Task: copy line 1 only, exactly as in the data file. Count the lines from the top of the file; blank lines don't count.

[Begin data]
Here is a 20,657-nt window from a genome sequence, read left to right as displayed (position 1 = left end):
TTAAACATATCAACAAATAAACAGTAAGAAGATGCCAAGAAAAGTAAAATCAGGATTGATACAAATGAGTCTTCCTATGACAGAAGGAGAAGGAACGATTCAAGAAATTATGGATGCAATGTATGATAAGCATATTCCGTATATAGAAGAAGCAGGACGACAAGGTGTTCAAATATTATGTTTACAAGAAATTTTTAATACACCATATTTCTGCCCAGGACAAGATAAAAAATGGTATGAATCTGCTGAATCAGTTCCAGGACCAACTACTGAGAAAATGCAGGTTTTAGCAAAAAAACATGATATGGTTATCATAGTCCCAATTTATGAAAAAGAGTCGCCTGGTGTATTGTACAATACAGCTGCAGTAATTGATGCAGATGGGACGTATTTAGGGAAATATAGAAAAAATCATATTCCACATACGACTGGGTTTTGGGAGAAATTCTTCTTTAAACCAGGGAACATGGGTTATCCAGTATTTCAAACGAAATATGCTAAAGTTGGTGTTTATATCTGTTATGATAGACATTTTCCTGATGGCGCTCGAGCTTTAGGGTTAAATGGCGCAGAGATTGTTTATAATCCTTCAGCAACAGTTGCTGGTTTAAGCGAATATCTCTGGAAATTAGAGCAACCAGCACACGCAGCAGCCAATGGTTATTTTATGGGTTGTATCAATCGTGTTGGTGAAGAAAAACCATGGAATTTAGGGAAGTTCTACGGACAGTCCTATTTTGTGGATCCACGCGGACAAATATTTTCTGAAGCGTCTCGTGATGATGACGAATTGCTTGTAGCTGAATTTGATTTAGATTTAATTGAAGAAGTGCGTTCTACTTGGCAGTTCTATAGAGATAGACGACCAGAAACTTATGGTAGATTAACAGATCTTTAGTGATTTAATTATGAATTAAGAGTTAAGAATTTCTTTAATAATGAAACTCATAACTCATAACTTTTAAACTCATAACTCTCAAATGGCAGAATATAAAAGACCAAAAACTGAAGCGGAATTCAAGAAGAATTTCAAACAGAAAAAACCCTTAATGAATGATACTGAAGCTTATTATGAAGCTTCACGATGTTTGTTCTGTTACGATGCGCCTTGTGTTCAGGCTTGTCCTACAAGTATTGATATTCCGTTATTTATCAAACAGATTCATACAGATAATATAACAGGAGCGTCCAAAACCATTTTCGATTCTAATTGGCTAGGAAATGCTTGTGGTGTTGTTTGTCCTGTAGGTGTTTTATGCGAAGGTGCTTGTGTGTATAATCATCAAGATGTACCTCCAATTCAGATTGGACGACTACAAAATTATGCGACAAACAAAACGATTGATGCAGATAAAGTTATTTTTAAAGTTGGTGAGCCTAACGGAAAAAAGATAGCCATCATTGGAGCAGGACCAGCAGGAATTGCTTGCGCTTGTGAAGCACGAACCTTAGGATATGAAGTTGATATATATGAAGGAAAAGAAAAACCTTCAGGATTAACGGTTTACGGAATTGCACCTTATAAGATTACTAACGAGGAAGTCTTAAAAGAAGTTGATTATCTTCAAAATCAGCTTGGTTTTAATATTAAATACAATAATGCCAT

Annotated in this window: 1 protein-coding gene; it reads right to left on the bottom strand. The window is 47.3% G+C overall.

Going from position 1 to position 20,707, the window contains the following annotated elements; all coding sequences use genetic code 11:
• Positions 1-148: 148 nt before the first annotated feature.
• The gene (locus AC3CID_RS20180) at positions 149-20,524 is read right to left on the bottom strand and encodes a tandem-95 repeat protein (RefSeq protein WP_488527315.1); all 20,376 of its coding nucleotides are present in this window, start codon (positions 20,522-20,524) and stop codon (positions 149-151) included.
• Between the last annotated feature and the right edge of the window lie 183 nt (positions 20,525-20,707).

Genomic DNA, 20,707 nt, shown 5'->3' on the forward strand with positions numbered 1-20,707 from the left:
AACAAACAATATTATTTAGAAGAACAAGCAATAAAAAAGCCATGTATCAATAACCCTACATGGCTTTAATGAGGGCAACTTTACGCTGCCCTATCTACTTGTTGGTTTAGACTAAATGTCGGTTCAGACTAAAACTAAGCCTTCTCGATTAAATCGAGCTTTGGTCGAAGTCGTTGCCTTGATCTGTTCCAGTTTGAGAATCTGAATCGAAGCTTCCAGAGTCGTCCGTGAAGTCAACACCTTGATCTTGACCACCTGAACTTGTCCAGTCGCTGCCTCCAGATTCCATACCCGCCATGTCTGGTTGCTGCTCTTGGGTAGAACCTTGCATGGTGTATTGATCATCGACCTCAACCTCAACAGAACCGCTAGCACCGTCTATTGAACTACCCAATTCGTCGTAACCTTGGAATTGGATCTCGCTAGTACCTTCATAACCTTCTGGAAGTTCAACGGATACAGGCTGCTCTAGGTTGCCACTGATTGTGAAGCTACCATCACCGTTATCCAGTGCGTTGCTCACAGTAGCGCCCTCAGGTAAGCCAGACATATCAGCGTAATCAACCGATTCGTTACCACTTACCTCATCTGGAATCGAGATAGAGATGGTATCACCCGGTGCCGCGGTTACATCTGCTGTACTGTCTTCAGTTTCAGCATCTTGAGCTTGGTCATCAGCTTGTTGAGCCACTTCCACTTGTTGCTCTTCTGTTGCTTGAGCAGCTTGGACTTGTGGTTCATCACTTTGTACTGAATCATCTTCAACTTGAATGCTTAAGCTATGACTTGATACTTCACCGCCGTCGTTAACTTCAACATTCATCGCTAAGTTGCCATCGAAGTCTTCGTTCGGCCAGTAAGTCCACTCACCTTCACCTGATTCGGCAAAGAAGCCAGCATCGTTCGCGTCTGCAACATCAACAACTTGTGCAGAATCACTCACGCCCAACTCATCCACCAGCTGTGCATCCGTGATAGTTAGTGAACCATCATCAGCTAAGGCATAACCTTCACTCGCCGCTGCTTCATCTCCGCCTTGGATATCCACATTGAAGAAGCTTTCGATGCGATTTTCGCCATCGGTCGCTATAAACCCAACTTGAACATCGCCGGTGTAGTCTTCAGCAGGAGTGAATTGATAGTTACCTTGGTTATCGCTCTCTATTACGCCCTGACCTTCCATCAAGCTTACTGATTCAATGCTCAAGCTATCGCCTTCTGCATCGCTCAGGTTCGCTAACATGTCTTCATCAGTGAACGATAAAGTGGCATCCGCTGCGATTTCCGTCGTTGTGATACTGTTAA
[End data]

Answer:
Here is a 20,657-nt window from a genome sequence, read left to right as displayed (position 1 = left end):